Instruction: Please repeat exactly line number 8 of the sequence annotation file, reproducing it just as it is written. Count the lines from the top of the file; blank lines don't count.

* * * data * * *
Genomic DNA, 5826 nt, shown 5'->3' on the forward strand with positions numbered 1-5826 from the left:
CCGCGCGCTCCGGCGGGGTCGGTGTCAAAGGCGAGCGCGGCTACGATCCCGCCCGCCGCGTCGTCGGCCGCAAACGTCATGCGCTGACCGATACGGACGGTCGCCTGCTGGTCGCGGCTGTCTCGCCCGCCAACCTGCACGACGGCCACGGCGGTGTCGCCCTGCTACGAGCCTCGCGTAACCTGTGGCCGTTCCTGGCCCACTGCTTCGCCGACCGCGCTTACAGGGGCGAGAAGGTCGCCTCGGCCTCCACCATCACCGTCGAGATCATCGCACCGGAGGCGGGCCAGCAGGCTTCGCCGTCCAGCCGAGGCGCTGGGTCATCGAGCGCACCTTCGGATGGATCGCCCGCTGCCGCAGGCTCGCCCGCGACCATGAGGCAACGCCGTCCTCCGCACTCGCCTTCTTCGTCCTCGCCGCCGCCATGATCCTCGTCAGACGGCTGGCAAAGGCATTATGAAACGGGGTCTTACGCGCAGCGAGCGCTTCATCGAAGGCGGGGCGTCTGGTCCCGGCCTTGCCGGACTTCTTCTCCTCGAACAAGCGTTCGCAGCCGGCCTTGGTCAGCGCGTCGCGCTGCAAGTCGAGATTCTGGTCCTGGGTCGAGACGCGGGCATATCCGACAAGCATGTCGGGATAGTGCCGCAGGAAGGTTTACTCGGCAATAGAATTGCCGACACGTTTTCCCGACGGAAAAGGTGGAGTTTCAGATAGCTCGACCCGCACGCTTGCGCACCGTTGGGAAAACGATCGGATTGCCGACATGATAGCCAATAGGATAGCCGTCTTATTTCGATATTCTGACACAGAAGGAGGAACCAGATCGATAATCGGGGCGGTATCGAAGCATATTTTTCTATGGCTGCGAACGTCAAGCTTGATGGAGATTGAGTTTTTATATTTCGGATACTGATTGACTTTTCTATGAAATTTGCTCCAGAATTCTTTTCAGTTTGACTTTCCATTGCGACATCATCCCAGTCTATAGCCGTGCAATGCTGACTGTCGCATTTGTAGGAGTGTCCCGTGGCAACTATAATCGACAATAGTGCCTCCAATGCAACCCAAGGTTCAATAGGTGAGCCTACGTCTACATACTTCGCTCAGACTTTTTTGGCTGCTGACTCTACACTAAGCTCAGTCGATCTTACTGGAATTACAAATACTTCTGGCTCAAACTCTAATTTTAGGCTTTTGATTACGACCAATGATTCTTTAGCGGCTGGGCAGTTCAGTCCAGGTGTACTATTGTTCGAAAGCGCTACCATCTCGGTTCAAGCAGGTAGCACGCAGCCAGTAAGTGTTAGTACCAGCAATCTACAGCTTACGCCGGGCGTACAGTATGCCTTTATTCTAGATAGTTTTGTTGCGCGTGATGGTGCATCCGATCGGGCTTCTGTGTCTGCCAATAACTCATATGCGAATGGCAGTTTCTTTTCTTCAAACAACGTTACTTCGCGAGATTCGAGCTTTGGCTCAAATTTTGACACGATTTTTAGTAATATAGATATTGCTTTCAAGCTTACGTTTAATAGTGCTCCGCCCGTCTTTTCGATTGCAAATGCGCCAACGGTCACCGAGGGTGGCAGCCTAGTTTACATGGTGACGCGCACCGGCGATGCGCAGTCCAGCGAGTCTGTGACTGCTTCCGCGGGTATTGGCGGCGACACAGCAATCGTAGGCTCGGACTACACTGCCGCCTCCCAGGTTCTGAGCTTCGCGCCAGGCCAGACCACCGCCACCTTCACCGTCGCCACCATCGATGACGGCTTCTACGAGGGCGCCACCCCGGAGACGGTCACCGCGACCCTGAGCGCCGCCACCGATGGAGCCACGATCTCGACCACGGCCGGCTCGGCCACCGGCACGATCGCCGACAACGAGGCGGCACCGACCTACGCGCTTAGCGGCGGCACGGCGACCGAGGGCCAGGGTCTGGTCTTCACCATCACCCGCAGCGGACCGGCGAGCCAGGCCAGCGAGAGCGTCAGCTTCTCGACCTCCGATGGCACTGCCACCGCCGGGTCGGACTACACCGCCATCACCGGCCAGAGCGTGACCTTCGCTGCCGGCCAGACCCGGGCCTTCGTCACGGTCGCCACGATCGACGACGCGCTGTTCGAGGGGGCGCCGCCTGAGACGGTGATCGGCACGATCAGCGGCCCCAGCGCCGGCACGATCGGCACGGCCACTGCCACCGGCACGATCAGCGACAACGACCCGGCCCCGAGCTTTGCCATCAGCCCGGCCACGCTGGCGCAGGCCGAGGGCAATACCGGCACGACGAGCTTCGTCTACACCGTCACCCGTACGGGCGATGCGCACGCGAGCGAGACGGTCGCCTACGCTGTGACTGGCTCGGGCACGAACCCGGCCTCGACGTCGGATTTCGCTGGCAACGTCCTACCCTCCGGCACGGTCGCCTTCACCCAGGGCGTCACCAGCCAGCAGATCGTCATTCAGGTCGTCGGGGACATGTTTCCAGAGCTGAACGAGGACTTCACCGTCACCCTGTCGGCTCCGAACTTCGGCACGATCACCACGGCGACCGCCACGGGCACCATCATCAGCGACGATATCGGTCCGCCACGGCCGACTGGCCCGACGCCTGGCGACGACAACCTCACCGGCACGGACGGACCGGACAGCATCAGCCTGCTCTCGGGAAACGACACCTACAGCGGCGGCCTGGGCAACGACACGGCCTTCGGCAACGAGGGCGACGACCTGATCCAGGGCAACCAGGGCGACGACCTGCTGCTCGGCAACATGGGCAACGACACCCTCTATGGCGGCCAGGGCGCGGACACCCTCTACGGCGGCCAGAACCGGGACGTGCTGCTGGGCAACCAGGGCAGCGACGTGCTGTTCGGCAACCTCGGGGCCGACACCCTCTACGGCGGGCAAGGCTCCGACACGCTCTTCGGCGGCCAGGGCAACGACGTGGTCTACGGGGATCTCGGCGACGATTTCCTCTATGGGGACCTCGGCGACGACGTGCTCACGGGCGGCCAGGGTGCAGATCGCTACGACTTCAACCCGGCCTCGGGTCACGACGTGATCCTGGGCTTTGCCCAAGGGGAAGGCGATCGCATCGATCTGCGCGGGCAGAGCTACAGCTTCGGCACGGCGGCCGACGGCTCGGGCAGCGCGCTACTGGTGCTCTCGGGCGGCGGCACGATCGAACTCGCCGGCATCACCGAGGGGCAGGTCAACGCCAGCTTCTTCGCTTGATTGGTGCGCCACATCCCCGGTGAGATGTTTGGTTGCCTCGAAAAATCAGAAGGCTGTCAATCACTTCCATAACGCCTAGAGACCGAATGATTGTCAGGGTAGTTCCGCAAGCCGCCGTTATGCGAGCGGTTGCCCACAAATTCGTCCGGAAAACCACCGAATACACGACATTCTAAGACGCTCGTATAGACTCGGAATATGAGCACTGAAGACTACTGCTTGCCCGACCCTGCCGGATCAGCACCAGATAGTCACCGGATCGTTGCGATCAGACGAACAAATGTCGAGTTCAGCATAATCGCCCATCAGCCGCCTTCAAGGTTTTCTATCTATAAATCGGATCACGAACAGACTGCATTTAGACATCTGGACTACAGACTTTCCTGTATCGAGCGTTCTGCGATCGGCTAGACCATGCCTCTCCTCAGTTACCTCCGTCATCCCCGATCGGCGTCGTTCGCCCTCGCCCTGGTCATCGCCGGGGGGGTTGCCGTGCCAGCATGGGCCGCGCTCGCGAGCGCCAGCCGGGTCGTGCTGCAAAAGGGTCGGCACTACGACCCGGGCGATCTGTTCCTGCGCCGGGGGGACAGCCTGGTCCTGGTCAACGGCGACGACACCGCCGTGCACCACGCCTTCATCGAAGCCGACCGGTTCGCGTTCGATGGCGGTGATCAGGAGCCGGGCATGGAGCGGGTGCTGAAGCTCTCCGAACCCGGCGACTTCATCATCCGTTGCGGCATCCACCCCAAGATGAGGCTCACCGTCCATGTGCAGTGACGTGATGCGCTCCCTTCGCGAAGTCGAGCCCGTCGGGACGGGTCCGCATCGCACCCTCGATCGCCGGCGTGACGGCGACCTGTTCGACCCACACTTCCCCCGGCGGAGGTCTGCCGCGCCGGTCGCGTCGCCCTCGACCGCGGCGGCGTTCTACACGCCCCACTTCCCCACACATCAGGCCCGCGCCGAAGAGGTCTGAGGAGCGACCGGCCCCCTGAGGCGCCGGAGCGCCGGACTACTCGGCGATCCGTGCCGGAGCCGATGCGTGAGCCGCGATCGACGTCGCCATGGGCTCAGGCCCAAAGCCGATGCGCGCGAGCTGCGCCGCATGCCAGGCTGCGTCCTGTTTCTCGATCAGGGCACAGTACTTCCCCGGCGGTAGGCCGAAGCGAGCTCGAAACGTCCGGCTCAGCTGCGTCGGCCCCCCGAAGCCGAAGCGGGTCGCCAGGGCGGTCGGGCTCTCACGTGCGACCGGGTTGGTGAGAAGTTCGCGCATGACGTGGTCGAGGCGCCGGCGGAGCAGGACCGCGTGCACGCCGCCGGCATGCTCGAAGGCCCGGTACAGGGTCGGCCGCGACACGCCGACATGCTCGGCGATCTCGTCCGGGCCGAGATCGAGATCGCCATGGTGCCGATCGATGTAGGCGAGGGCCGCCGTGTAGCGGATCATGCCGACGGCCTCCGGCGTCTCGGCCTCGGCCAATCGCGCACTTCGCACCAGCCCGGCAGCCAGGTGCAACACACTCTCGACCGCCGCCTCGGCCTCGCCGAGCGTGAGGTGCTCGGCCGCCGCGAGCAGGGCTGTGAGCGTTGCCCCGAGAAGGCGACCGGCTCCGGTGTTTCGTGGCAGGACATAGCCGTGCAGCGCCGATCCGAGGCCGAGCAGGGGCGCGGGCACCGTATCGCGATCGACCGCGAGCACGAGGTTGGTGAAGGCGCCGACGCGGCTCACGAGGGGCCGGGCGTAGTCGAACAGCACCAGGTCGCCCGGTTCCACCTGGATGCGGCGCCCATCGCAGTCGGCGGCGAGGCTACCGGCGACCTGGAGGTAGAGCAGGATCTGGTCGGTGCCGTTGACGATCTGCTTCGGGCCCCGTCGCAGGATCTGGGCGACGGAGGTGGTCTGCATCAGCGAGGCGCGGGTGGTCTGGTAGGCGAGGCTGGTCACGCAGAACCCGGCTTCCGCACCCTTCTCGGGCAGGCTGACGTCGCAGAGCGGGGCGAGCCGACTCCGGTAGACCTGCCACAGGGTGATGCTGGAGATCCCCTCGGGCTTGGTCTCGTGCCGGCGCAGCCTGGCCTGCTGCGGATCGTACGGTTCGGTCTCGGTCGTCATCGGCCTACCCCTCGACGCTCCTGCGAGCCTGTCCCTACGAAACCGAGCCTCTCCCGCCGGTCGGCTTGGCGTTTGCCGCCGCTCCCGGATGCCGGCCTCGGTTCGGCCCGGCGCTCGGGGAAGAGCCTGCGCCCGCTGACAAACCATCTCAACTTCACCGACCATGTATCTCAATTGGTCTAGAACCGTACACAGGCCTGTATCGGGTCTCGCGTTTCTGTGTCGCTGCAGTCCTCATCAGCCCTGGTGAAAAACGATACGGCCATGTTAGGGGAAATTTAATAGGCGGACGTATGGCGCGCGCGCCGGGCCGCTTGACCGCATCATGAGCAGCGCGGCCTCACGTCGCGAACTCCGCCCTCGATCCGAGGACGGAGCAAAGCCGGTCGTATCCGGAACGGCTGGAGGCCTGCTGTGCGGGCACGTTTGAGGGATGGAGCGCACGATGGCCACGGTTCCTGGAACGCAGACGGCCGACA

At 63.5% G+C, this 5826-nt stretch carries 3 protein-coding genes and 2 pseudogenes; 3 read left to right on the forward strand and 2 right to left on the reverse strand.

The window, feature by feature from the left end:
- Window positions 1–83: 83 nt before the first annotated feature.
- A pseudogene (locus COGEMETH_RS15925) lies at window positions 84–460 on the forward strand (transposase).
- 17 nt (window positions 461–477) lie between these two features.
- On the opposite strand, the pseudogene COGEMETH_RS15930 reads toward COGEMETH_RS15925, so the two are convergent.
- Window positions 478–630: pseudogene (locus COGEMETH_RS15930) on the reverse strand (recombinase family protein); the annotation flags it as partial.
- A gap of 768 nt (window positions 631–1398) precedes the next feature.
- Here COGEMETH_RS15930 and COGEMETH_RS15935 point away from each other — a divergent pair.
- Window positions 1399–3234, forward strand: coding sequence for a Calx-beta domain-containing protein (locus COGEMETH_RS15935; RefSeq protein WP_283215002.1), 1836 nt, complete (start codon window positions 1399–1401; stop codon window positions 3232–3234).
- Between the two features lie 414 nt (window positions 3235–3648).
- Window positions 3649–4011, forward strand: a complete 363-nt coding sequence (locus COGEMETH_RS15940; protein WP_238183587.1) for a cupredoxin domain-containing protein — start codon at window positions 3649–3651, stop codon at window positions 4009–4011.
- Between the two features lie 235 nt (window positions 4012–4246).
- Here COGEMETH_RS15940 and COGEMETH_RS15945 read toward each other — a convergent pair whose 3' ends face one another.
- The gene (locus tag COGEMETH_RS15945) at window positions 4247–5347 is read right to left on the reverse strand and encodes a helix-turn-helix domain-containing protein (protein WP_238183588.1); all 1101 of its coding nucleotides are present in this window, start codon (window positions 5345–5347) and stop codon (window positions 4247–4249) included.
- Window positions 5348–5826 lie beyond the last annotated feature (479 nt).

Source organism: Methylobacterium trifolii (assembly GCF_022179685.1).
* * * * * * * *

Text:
- On the opposite strand, the pseudogene COGEMETH_RS15930 reads toward COGEMETH_RS15925, so the two are convergent.